So you’ve got a great story in mind, but maybe you aren’t much of a writer. Or maybe you just don’t have the time to get it done. For whatever reason, you’re considering hiring a ghostwriter. Congratulations!
When I started freelancing full time, I never expected the vast majority of my work to be ghostwriting. I’ve done many different kinds of work, but my calendar these days is chock-full of stories to write for others. I love doing it, and I feel that it only enhances my craft, but along the way I’ve noticed a few things that would make things go a little more smoothly. While there’s a lot you can do to prepare for the ghostwriting process, here are my top 5.
Know What You Want – If you know there are certain plot points or scenes that you want in your story, then you need to tell the ghostwriter up front. I can’t tell you how many times I’ve been asked to do a story, only to have the client come back and say, “Oh, but I wanted my character to do this.” Sometimes it’s more difficult to go back and rework a scene than to just write it correctly in the first place. You can’t expect Burger King to make your chicken sandwich with extra bacon if you don’t tell them that’s what you want. Give yourself some time with your story so that you understand everything from the tone to the color of your main character’s shirt before you hire someone to write it.
Understand Stylistic Differences – The writing world is not an objective one. While there are several standby rules that most people follow, everyone has different stylistic preferences. Your ghostwriter might have a different style of writing than what you’re looking for, and you should ask for samples so you know what kind of work he or she does. If possible, send over examples that show what you like. This goes back to telling your writer what you want, but it’s something that spans the entire story.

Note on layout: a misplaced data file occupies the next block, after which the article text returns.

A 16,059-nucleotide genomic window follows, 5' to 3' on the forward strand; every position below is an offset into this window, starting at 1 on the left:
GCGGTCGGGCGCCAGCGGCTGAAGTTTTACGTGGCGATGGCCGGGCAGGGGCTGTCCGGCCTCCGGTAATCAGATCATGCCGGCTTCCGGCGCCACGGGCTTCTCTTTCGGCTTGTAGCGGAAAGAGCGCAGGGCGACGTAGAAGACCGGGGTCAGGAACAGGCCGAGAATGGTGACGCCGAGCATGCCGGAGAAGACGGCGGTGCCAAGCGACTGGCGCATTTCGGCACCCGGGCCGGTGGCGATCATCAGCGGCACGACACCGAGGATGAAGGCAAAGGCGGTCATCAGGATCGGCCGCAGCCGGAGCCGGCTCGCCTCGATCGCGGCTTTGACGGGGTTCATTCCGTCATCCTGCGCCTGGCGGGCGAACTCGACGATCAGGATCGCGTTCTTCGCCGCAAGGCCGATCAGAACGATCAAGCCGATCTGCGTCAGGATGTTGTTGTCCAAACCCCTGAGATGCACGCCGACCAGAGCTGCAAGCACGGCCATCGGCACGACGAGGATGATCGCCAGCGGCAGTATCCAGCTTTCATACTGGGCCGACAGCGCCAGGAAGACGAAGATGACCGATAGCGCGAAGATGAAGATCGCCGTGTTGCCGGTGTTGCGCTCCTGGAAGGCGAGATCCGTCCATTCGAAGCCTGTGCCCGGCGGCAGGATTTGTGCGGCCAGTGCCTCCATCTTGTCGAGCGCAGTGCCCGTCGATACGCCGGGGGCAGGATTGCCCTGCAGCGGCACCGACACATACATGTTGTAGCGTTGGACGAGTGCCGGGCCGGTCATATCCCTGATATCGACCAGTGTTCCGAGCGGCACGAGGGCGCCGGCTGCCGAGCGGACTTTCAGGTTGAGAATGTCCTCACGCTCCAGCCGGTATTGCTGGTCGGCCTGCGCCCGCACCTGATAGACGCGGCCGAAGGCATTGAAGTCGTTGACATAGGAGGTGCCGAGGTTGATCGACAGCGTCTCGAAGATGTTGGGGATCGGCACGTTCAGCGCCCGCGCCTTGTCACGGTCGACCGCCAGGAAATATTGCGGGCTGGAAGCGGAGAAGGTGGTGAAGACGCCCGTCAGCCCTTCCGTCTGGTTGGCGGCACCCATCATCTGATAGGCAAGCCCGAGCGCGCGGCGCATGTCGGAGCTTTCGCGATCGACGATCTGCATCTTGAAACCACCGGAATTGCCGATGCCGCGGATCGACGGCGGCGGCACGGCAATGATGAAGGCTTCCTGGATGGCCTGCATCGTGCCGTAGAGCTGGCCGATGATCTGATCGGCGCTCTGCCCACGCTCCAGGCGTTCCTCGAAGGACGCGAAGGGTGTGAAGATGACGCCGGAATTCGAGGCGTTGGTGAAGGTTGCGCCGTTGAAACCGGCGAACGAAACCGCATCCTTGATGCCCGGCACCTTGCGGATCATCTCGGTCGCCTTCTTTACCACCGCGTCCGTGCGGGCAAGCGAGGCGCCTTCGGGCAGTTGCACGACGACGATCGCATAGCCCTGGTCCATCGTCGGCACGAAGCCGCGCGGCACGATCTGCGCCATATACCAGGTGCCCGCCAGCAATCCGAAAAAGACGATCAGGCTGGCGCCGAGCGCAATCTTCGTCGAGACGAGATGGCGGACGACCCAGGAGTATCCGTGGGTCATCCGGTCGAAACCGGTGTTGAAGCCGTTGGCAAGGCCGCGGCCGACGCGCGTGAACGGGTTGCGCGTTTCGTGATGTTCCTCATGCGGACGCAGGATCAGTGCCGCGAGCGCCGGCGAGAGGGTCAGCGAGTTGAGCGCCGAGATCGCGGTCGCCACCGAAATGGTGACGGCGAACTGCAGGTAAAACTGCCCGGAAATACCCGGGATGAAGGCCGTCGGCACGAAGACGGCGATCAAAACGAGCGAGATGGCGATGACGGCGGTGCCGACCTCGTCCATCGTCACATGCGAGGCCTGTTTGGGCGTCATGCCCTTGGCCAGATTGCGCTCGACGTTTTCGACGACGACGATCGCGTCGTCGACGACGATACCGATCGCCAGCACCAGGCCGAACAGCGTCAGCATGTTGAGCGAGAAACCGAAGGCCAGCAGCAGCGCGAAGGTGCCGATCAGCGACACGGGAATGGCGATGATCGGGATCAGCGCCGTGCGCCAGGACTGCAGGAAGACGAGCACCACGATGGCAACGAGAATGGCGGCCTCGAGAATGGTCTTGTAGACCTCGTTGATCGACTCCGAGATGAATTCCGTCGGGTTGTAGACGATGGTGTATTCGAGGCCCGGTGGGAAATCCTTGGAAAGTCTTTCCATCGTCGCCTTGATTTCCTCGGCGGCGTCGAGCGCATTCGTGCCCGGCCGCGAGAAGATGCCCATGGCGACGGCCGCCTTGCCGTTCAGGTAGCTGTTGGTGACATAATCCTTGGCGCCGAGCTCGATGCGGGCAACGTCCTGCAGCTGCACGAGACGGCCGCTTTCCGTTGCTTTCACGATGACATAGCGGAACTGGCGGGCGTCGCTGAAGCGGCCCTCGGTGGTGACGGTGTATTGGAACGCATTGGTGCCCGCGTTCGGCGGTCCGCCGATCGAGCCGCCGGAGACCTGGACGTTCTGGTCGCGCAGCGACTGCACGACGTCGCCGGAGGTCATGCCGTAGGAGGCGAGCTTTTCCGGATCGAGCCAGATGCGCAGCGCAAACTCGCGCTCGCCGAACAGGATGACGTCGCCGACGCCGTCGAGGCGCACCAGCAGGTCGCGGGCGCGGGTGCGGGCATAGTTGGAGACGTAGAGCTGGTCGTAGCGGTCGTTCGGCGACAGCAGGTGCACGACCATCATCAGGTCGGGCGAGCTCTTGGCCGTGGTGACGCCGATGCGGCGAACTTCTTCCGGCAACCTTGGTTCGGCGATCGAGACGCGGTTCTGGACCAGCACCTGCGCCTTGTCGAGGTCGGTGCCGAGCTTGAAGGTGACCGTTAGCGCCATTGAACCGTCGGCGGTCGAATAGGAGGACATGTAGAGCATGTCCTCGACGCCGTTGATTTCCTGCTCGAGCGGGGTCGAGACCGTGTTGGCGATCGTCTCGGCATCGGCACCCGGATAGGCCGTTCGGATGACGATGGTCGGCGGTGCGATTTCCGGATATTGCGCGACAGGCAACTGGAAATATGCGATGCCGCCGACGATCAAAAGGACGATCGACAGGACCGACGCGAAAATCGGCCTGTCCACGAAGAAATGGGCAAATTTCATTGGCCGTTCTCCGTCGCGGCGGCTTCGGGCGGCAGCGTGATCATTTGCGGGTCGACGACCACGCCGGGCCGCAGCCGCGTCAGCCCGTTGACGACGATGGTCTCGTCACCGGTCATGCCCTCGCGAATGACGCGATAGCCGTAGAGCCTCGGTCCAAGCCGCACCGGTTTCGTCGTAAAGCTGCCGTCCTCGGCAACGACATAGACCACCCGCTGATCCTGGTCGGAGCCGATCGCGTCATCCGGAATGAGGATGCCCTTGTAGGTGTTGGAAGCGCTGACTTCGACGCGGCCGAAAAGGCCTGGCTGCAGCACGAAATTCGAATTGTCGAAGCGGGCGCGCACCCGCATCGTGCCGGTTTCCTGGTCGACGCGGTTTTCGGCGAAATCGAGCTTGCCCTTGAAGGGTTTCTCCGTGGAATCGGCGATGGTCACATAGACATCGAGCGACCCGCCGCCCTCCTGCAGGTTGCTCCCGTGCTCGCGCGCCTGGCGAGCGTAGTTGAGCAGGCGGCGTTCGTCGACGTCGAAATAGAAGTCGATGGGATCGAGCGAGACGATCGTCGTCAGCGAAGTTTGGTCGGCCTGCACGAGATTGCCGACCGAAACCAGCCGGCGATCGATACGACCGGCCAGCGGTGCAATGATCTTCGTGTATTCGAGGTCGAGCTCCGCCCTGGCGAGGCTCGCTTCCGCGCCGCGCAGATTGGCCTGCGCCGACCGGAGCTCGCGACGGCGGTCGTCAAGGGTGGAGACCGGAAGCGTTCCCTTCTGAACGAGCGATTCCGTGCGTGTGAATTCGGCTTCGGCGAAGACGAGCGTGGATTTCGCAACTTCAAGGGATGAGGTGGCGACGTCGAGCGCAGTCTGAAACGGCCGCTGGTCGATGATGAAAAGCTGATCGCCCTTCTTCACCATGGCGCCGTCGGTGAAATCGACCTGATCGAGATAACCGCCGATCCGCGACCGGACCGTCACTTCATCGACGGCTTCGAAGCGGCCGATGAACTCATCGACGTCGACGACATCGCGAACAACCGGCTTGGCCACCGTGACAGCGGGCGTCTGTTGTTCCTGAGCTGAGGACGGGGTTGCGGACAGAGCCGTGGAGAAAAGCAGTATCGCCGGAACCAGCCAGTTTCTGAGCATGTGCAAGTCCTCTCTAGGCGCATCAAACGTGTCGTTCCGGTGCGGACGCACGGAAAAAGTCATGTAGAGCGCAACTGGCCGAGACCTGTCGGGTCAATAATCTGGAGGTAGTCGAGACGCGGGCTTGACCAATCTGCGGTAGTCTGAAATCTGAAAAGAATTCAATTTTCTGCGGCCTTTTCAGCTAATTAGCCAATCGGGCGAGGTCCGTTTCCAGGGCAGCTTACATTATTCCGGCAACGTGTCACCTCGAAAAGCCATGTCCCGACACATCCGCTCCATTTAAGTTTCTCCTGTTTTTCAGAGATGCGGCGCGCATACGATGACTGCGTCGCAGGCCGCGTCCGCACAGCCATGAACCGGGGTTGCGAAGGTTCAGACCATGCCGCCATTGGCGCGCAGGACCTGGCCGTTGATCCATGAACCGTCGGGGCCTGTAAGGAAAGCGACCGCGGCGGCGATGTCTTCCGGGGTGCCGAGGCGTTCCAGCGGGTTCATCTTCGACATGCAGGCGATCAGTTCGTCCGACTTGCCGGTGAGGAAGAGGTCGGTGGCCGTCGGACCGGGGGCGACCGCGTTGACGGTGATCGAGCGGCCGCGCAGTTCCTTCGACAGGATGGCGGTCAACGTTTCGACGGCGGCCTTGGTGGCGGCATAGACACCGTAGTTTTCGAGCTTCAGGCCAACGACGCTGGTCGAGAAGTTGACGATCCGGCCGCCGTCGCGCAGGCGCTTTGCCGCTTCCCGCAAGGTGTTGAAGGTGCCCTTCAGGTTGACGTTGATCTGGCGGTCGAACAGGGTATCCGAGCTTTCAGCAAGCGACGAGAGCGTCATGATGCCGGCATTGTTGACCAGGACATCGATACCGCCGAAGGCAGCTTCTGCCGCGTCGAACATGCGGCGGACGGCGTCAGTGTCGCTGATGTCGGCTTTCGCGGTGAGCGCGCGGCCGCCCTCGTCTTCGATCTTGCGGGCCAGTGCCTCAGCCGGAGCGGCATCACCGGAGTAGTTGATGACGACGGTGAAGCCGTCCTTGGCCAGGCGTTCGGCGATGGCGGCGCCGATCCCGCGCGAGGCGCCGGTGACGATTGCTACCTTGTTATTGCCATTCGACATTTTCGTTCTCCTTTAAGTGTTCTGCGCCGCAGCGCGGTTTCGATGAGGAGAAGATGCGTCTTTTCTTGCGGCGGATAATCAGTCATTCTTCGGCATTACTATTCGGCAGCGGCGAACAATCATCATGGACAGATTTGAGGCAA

Edits Aren’t Free – Well, they might be up to a certain point. Establish a contract with your ghostwriter that outlines how many times they will go back over a given piece of work before charging more. It takes time and effort to redo something, and you can’t expect a writer to do this for free simply because you’ve changed your mind.
Know What You’re Doing – Ok, I know this is turning into a bit of a rant. The truth is that I’m very grateful for my ghostwriting clients, but this is one of my pet peeves. If you don’t know how to construct sentences correctly or the proper way to use punctuation, then don’t criticize the way your writer does things. I’ve had a client “edit” the work I sent in, only to add numerous comma splices and unnecessary phrasing. It’s obnoxious. Really.
Be Honest – If your ghostwriter is doing things that you genuinely don’t like, tell them as soon as possible! Don’t slog along through an entire novel and wait until the end to ask them to change things. With that in mind, I always think it’s a good idea to split a large piece into several sections so that you can provide feedback to your ghostwriter along the way.
The big idea here is to make sure you’re really ready and that you’ve thought about all aspects of your story before getting started. Good luck!
* * *
Ashley O’Melia is an independent author and freelancer from Southern Illinois. She holds her Bachelor’s Degree in Creative Writing and English from Southern New Hampshire University. Her books include The Wanderer’s Guide to Dragon Keeping and The Graveside Detective. Her short stories have been published in The Penmen Review, Paradox, and Subcutaneous. Ashley’s freelance work has spanned numerous genres for clients around the world. You can find her on Facebook and Amazon.
Interested in having your book reviewed? Contact me.